The Employment Relations Authority has dismissed an employee’s personal grievance claim of unjustified disadvantage and unjustified dismissal after finding that his employment as a casual worker had ended.

The employee was employed under a casual individual employment agreement. He worked four days a week and some Saturdays when extra staff were required.

The employee believed that these working hours meant he was employed on a permanent part-time basis. He had also discussed a possible change in his employment status with his employer. However, this change was never reflected in his individual employment agreement. 

When New Zealand went into lockdown in March 2020, the company severely decreased the amount of available working hours for employees. The employee received a wage subsidy based on his casual working hours.

Once the company was able to operate, the employer offered work to the employee, which he declined. The employee again declined work weeks later, due to concerns regarding his lockdown “bubble”.

A few weeks later, the employer advised the employee that all casual work was being put on hold.

The employee brought a personal grievance claim of unjustified dismissal and disadvantage, seeking wage arrears on the basis that he held the status of a permanent employee.

The Authority held that the employee was employed on a casual basis. This was reflected in the type of work he did and was outlined in his employment agreement. The irregular work hours and the employee’s authority to decline work also pointed towards casual employment, rather than a permanent employment position.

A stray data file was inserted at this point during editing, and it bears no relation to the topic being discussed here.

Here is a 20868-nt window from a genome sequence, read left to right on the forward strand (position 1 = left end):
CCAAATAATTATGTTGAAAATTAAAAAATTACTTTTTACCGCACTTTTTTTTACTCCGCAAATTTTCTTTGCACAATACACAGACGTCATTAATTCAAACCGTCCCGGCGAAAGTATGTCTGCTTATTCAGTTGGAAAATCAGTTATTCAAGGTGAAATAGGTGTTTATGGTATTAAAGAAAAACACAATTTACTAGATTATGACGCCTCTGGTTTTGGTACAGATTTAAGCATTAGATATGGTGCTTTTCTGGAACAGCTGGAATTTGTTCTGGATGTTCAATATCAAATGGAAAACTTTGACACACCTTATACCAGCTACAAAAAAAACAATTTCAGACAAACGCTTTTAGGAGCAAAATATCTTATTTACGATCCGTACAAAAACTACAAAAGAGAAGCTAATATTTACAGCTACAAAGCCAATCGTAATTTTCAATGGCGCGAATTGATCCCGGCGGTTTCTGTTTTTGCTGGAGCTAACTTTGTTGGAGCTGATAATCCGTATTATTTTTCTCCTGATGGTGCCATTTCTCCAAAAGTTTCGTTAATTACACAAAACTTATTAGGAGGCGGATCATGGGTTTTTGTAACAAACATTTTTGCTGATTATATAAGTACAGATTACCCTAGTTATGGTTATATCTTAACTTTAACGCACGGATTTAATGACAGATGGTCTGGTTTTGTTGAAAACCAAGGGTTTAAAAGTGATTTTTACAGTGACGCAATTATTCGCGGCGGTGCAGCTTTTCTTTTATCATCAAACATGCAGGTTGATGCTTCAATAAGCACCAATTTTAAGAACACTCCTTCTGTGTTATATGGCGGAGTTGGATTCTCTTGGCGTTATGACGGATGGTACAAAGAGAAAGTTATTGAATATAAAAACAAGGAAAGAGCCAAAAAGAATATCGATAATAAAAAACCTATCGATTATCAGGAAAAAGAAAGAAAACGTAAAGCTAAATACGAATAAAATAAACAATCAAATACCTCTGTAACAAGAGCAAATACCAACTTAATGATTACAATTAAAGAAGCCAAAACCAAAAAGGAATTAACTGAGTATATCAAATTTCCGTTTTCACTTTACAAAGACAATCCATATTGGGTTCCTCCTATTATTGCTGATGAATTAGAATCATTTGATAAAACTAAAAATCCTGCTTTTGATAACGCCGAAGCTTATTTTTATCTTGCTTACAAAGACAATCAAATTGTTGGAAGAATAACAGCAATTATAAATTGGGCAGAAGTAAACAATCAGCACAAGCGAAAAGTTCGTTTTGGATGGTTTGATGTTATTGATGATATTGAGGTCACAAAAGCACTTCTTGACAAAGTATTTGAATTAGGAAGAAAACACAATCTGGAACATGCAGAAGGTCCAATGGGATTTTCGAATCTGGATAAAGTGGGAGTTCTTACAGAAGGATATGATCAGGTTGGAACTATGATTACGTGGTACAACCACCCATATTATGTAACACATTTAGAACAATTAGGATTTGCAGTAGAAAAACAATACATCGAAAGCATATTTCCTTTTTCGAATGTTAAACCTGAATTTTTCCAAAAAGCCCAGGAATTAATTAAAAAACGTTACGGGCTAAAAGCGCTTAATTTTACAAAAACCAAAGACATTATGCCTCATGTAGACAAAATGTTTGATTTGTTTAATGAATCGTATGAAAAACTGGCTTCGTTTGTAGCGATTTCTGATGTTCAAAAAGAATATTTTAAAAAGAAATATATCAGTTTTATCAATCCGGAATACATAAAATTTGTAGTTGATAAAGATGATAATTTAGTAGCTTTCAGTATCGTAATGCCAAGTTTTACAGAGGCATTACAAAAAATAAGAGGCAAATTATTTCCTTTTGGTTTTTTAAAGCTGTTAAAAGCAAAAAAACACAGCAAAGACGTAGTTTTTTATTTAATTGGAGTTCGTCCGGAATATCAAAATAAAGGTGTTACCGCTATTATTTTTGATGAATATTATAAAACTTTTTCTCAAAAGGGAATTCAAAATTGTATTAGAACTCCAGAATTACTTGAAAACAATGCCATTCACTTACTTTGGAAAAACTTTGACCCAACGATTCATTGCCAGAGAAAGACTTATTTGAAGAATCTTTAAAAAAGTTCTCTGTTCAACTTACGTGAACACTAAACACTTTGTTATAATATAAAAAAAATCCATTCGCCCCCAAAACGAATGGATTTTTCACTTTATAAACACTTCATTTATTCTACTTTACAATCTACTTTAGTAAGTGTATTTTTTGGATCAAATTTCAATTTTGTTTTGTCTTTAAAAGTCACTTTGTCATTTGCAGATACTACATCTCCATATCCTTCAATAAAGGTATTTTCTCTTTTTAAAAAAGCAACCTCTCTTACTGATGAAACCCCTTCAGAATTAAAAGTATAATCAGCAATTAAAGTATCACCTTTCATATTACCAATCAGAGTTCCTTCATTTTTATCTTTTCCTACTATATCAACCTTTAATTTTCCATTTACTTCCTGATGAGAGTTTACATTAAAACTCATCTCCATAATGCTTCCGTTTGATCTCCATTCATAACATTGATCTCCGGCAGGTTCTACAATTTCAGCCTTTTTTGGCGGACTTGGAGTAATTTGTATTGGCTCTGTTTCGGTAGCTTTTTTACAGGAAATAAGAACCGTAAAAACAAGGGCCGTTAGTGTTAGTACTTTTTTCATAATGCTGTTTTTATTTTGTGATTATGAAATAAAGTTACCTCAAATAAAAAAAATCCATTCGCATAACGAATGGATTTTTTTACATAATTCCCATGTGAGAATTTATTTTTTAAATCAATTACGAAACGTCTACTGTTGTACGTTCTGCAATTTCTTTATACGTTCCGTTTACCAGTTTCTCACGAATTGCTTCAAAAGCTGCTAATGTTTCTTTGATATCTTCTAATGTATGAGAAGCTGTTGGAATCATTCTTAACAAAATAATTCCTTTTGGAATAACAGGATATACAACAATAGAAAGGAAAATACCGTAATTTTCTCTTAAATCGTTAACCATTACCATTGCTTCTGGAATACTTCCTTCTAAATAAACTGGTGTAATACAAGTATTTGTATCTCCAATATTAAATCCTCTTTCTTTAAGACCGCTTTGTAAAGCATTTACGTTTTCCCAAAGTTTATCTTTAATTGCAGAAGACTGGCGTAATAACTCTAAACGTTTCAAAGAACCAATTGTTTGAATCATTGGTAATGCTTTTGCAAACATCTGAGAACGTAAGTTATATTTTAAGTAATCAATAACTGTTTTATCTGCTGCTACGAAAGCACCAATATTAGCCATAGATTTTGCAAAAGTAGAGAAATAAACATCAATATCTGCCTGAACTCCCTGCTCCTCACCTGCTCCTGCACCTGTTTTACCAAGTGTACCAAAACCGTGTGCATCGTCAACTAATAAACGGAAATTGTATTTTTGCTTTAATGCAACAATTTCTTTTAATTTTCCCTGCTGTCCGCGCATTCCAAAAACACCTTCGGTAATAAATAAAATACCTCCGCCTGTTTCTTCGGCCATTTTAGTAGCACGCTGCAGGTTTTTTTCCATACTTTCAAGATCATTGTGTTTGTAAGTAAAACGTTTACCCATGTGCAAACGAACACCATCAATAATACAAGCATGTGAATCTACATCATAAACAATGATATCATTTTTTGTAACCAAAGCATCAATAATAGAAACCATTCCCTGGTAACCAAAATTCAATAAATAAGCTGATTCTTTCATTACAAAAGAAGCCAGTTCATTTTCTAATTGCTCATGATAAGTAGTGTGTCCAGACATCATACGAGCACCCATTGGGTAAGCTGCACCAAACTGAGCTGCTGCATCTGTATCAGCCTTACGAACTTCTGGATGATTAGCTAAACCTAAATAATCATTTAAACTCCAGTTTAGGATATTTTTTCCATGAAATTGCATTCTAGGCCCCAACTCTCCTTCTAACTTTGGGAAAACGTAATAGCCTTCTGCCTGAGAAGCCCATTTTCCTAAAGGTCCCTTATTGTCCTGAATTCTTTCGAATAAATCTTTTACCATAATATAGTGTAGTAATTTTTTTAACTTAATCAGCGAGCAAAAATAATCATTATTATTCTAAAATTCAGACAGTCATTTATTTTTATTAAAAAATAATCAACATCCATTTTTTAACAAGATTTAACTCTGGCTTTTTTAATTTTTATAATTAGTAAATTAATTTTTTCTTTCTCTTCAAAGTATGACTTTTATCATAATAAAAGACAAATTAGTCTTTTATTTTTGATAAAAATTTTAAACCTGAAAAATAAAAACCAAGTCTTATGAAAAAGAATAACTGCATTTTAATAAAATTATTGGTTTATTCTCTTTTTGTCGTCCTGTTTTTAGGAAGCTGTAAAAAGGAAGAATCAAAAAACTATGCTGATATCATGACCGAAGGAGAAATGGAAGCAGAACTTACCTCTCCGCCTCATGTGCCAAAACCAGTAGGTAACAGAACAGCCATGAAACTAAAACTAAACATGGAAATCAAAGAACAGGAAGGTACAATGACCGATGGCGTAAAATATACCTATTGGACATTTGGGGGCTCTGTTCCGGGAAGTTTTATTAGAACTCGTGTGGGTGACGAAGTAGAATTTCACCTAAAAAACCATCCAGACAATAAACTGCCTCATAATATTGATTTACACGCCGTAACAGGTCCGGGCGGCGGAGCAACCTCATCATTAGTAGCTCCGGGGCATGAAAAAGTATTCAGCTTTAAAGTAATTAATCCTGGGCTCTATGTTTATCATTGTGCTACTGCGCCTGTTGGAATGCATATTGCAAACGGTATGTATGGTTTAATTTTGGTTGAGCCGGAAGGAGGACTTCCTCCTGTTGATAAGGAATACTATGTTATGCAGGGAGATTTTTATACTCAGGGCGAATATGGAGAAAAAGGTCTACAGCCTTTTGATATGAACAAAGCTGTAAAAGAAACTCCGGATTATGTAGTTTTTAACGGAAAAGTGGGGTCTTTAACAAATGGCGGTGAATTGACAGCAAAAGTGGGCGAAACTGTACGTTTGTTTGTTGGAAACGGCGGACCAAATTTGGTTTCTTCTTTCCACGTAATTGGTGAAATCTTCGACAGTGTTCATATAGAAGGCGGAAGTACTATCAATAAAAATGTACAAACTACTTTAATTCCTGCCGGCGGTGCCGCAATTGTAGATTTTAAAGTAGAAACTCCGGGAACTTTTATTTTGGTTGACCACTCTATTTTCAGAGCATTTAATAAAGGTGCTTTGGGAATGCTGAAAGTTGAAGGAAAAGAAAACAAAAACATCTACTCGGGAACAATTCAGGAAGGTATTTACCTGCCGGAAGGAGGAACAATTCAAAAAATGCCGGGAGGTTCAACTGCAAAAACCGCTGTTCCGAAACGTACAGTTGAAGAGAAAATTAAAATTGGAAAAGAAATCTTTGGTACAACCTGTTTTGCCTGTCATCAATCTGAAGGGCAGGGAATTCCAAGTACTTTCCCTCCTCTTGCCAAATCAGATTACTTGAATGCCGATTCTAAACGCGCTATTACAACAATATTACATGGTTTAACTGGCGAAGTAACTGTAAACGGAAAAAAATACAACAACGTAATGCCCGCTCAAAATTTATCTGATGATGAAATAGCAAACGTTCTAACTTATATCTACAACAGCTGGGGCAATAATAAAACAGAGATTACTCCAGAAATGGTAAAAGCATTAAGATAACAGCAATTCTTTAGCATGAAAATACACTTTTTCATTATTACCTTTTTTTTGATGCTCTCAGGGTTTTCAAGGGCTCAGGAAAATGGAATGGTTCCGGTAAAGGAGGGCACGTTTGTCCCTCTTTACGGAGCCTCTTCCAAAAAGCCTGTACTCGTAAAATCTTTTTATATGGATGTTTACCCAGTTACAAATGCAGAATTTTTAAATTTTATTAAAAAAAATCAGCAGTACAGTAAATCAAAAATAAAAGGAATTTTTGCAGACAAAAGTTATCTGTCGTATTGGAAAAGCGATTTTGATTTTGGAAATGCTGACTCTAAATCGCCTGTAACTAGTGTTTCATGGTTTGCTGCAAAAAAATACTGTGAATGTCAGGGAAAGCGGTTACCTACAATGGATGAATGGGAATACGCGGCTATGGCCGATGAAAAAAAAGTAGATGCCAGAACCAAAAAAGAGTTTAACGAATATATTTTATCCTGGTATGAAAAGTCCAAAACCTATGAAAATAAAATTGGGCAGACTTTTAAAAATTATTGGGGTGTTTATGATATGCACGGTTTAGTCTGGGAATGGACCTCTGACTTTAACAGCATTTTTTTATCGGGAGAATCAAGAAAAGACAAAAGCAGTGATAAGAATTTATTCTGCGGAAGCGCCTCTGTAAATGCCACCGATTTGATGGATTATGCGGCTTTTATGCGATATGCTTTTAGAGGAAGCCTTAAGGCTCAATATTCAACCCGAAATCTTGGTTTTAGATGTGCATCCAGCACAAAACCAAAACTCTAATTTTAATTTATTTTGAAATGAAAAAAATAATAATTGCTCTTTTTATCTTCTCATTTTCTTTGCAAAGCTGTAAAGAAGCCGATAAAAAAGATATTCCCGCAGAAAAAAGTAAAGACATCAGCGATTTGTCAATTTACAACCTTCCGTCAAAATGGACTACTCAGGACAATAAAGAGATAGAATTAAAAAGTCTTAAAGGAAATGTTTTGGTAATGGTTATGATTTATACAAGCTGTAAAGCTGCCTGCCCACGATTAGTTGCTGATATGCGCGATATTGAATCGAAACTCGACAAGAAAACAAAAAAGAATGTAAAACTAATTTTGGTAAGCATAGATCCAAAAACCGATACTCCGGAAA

The Authority held that because of the casual nature of the position, and the fact that the employee had declined work on multiple occasions, the employer was entitled to end his casual employment.

The Authority found that this termination was in line with the employee’s casual employment contract, and that the employee had not become permanent throughout his employment.  The employee therefore could not have been unjustifiably disadvantaged or dismissed and was not entitled to any compensation.

It is important to be aware of your rights and obligations as an employee. If you are confused about these, it pays to seek advice from a professional with experience in the area.


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Alan Knowsley and Hunter Flanagan-Connors